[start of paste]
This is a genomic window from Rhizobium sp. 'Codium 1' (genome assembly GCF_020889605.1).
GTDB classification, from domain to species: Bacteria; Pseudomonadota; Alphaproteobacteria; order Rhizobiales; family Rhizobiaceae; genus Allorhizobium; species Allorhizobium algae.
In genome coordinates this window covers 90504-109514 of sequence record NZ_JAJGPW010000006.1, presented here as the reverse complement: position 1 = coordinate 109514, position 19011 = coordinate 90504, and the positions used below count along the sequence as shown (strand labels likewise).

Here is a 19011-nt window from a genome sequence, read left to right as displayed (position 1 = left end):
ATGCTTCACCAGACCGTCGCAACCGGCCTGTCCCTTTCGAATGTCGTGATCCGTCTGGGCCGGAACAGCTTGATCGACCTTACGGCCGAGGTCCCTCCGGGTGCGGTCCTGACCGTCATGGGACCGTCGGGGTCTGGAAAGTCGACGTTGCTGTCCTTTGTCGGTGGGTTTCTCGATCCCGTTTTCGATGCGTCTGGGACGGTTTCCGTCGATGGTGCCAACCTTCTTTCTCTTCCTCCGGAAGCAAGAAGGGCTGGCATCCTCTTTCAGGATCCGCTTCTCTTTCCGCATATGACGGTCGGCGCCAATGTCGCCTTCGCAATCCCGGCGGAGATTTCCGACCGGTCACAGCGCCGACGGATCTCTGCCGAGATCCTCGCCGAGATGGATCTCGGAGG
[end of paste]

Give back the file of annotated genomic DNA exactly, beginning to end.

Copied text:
This is a genomic window from Rhizobium sp. 'Codium 1' (genome assembly GCF_020889605.1).
GTDB classification, from domain to species: Bacteria; Pseudomonadota; Alphaproteobacteria; order Rhizobiales; family Rhizobiaceae; genus Allorhizobium; species Allorhizobium algae.
In genome coordinates this window covers 90504-109514 of sequence record NZ_JAJGPW010000006.1, presented here as the reverse complement: position 1 = coordinate 109514, position 19011 = coordinate 90504, and the positions used below count along the sequence as shown (strand labels likewise).

Here is a 19011-nt window from a genome sequence, read left to right as displayed (position 1 = left end):
ATGCTTCACCAGACCGTCGCAACCGGCCTGTCCCTTTCGAATGTCGTGATCCGTCTGGGCCGGAACAGCTTGATCGACCTTACGGCCGAGGTCCCTCCGGGTGCGGTCCTGACCGTCATGGGACCGTCGGGGTCTGGAAAGTCGACGTTGCTGTCCTTTGTCGGTGGGTTTCTCGATCCCGTTTTCGATGCGTCTGGGACGGTTTCCGTCGATGGTGCCAACCTTCTTTCTCTTCCTCCGGAAGCAAGAAGGGCTGGCATCCTCTTTCAGGATCCGCTTCTCTTTCCGCATATGACGGTCGGCGCCAATGTCGCCTTCGCAATCCCGGCGGAGATTTCCGACCGGTCACAGCGCCGACGGATCTCTGCCGAGATCCTCGCCGAGATGGATCTCGGAGG